“All independent broker/dealers walk this path of starting as a relatively small privately-owned organization, that has the family look and feel, and tends to focus on the customer, where everybody knows everybody else,” says Philip Palaveev, president of Fusion Advisor Network, a practice management consulting firm and network of independent advisors. “But as the firm grows, it is transformed into a sort of second generation organization with more than 100 employees. This is not a negative change, but it is a cultural transformation that is necessary. Broker/dealers like LPL and Commonwealth walked this path and went through this transformation in the late 1990s and the same may be happening to Next as it grows.”

Erik Schwartz, CEO and founder of Cambridge Investment Research in Fairfield, Iowa, can commiserate. Cambridge has grown from $500,000 in revenues in 1981 to about $250 million in revenue in 2007. “There has always been a concern in the industry: If you have 10,000 reps, how do you maintain a tight feeling and so forth?” asks Schwartz. “There was a time, 15 years ago, when a 1,000-rep b/d seemed very large. Reps can tolerate service going down from time to time, but if they think you're putting your [the b/d's] growth and profits above the quality of service, they think you're not really treating them as a top customer anymore.”


To regulate the growth and keep Next's affiliated advisors happy, D'Angelo is trying to start another b/d, “So we can give reps the service they deserve and supervise it appropriately as well,” he says. The idea is to keep the small-firm culture intact, but take advantage of scale by spreading management across multiple firms. D'Angelo says the firm has filed the applications and is waiting for approval from the Financial Industry Regulatory Authority (FINRA) to open the new b/d some time this year. The new b/d will clear through National Financial Services, Fidelity's independent clearing firm, to offer reps an additional clearing option. (Next currently clears through Pershing, an affiliate of the Bank of New York Mellon.) Next Financial Holdings, the parent company of Next Financial Group, already includes four other subsidiaries, including a marketing company and a succession-planning/M&A company.

Still, D'Angelo emphasizes that discontent at Next may not be as bad as some reps make it sound. Retention at Next remains high, for example, he says, without providing a specific figure. In fact, the firm tries to design career paths for all its employees in order to increase their longevity and help keep the firm's culture intact. What's more, the firm's service professional-to-rep-ratio is very high. “We try to keep our ratio of employees to representatives in the field force at a nine to one ratio, which is very good attention,” he says. And Next recently expanded the home office, spending $1 million to add another 20,000 square feet, so that the home office could remain in its original location.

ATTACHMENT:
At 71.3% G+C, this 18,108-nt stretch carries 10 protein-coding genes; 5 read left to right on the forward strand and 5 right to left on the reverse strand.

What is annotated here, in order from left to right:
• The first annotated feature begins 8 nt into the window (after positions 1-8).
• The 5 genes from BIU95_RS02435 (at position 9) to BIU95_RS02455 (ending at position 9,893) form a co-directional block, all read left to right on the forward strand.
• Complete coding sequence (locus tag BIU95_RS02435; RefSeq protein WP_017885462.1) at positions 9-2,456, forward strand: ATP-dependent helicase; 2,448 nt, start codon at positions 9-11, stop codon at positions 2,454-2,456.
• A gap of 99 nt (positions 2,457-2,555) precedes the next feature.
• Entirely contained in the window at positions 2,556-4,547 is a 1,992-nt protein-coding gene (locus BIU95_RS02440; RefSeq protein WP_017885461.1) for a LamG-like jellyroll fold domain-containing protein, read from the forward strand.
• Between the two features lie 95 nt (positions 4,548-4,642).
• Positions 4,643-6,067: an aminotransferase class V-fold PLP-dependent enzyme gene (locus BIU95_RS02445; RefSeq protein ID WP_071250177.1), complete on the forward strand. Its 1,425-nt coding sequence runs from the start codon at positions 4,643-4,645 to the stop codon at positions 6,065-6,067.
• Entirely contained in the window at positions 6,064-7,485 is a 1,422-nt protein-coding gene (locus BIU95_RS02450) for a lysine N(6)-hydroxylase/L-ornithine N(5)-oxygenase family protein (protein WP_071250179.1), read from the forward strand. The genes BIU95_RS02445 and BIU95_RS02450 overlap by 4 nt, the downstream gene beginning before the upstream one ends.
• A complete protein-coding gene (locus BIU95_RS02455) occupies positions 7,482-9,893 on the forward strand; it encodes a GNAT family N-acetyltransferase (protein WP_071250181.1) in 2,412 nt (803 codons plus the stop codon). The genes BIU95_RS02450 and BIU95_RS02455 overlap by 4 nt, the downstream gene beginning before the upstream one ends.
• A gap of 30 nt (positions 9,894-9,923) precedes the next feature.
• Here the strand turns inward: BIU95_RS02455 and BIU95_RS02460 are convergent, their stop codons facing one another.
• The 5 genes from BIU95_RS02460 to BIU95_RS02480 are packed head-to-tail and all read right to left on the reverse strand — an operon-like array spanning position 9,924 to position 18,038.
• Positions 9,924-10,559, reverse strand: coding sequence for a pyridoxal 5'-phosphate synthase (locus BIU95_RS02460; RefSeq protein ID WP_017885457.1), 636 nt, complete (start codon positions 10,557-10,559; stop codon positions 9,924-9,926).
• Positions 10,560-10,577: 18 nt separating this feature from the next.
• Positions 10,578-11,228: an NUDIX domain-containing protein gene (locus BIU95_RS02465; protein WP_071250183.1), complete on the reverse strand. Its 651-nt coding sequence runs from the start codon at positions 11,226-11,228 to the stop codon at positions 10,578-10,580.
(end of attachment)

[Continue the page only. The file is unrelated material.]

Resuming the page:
D'Angelo also spends a good chunk of time in the field, visiting Next branches for “connection meetings” with OSJs and reps where they discuss marketing and growth. He currently holds about two “connections” meetings a month, but plans to kick that up to eight eventually. Good communication with management, he feels, should help to address reps concerns. “If there is any issue that the rep has, the rep can email the chairman,” he says. “Even if it is a Saturday or Sunday they get an answer immediately and they know this, and not only do they know this, the department heads know it … we get to the problem as quickly as we hear it exists.”

The main objective of growing the business, D'Angelo says, is to find ways to give back to the reps and provide them a voice in the direction of the firm. “Connection to the company was always our belief from the beginning,” he says. In fact, 85 percent of the company's shareholders are reps or employees, with no single rep owning more than a 10 percent share in the company. In addition the firm is governed by a board of directors made up of nine OSJs of the 10 directors.

Indeed, D'Angelo shows no signs of slowing the firm's growth. He projects that the Next empire will generate up to a billion dollars in GDC over the next 10 years, which would be divided among three to four b/ds. “You have to think for the long term,” he says. “For our future we hope we add more benefits for our reps, valuing their practice, succession planning, helping them buy new practices, build their businesses … if we help our people grow that helps us grow and that is what I see; it is a long term vision — not an overnight vision.”